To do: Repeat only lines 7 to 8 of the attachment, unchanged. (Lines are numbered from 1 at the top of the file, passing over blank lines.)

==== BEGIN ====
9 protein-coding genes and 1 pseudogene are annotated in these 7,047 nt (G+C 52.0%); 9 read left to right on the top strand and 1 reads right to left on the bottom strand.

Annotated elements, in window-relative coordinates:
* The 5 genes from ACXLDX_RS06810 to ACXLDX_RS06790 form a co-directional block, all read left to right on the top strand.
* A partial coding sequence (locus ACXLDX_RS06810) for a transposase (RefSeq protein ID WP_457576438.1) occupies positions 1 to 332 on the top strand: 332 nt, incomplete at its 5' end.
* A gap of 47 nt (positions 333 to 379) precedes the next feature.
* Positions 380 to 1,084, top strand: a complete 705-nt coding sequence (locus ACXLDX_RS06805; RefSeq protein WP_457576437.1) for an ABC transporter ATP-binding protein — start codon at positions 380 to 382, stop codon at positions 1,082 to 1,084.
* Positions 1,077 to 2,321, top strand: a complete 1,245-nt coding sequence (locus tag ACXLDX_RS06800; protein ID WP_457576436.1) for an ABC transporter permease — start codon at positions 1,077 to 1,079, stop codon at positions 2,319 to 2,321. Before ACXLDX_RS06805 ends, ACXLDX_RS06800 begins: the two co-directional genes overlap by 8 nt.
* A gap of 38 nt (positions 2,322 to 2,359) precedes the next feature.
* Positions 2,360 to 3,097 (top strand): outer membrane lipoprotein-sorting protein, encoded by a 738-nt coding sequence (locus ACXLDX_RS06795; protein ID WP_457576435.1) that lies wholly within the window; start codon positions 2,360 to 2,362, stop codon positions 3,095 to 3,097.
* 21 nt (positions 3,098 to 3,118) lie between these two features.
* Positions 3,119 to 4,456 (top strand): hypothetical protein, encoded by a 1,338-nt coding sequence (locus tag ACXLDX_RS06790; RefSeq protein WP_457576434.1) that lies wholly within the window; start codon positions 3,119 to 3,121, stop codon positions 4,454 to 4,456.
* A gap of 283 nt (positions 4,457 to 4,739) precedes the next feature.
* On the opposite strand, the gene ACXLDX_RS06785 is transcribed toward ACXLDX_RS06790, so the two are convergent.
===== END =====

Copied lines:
* Positions 1,077 to 2,321, top strand: a complete 1,245-nt coding sequence (locus tag ACXLDX_RS06800; protein ID WP_457576436.1) for an ABC transporter permease — start codon at positions 1,077 to 1,079, stop codon at positions 2,319 to 2,321. Before ACXLDX_RS06805 ends, ACXLDX_RS06800 begins: the two co-directional genes overlap by 8 nt.
* A gap of 38 nt (positions 2,322 to 2,359) precedes the next feature.